What I discovered was that seeing myself in the light of the truth of how the Father sees me is the only way to become who He made me to be in the first place. I lived about 32 years of my life believing so many lies about myself that at one point during the process I saw pictures of myself from childhood and could barely recognize the kid in the pictures as me. Once God lifted the veil from my eyes and the lies I had believed for so long fell away, it was almost scary to look back at my old thought patterns and wonder how in the world I could have believed the evil thoughts that I was convinced were my own.
You look just like your daddy
Anything about our lives that isn’t Christ-like is a lie, because we were made in the image of God. Whatever the issue is that we deal with or face, if we approach it with a self-help mentality convinced that by trying a little harder or using some mental judo next time we won’t stumble, then we’re missing out on the grace afforded to us at the cross. Those issues, struggles, or addictions are not you. Let me say that again:
You are not your issues, struggles, or addictions; so stop trying to fix them and die already.
The Holy Spirit, being the amazing helper that He is, is the foreman of the job-site of your heart. And He’s really good at His job if we actually let Him do it. Like an expert baker with a Jesus-shaped cookie cutter He presses us into the mold until everything that doesn’t look like Jesus falls off. The only catch is that He’s a gentleman and He won’t force Himself on us: If we are comfy-cozy in our dysfunction He’s not going to override our free will.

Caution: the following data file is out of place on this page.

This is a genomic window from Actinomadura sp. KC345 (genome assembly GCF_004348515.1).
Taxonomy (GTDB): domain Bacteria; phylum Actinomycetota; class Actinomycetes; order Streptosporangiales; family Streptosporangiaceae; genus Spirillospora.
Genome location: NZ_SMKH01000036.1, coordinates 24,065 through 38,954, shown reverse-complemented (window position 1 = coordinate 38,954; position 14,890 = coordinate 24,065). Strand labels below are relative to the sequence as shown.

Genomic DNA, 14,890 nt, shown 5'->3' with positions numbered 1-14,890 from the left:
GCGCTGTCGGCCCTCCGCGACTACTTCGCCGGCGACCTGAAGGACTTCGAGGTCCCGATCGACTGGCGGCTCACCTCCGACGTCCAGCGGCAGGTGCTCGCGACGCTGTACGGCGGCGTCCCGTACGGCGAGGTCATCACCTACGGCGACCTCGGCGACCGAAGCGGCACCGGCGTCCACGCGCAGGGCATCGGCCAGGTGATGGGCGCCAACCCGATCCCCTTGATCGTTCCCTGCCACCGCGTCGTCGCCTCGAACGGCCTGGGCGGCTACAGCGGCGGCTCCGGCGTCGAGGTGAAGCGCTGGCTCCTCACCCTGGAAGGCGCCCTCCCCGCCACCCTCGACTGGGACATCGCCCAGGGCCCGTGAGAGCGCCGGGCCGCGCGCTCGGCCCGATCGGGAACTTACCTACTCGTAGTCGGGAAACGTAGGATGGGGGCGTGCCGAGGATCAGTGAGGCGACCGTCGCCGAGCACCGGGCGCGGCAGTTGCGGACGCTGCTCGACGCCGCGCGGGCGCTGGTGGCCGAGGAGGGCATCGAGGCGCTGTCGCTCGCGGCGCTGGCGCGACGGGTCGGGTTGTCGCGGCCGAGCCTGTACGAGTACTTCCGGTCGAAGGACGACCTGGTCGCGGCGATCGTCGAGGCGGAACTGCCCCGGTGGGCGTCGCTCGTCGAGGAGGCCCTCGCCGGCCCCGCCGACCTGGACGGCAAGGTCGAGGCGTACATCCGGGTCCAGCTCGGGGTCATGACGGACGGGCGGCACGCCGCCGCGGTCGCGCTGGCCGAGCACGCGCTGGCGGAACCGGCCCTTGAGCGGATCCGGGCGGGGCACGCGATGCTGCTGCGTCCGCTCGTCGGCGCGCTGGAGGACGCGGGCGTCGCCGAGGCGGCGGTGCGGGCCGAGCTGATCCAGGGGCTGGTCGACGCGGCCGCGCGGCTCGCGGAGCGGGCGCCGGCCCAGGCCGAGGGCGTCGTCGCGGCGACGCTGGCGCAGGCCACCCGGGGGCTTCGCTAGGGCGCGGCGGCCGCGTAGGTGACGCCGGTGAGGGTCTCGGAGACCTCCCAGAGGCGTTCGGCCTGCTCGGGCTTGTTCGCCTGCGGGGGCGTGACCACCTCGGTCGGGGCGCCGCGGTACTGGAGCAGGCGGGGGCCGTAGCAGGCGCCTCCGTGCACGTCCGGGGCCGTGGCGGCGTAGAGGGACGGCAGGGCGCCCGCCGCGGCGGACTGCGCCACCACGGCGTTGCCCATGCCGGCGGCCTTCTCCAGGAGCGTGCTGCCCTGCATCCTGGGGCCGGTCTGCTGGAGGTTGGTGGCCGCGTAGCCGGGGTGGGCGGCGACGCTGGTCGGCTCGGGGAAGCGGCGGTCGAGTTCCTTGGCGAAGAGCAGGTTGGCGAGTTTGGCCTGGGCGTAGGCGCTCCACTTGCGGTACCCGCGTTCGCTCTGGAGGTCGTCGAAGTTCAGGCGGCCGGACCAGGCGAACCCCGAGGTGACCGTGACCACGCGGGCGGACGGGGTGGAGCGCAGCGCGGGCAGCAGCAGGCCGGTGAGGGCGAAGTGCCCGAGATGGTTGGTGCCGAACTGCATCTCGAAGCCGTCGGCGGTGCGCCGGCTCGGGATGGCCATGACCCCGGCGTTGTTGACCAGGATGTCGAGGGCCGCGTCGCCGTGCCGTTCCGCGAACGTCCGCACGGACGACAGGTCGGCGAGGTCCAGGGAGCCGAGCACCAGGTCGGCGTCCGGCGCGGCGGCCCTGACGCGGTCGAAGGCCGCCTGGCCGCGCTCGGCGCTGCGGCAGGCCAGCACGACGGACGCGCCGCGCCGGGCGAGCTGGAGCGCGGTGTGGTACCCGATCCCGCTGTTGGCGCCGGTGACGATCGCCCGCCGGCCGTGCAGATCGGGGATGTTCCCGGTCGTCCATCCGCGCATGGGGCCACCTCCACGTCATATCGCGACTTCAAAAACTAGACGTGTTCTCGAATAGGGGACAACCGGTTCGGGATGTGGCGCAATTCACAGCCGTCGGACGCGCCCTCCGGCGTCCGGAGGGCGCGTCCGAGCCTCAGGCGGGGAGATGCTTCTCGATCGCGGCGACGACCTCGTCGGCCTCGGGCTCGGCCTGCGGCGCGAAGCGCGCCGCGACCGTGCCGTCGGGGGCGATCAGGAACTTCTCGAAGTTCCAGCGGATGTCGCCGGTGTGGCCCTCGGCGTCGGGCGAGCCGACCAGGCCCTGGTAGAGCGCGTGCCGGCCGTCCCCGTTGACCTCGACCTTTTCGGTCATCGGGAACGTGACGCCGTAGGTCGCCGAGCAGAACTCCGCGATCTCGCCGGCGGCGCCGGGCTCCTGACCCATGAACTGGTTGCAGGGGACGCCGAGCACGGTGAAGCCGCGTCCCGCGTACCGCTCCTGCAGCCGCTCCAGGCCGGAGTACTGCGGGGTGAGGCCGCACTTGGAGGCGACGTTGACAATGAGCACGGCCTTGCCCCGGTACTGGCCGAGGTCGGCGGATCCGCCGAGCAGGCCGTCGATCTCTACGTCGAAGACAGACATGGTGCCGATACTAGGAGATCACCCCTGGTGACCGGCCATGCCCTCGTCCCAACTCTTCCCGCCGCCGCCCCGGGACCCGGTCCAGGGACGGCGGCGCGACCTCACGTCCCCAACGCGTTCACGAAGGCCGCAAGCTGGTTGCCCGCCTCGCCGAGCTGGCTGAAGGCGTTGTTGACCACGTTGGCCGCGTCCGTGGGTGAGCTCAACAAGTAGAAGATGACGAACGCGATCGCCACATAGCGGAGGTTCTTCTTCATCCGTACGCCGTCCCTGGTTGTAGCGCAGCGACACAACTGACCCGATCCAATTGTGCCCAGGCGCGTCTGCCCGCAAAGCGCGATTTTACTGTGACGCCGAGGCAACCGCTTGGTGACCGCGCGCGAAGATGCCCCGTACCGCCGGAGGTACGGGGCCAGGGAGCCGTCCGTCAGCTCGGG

In my own life, this looked exactly the opposite of what my religion-poisoned thought patterns insisted it should. I won the fight by giving up. I’m serious. Jesus was able to truly bring me to a place of freedom only when I stopped trying to fix myself. I fully acknowledged and accepted how dysfunctional my life was – how completely enslaved and ensured I was to so many different things. But I stopped trying to fix them. I came to a place of believing that someday I would be completely free if I would just follow the Holy Spirit and focus on only what He was focusing on rather than being my own worst critic because of how my life looked from the inside and out.
Adjusting our aim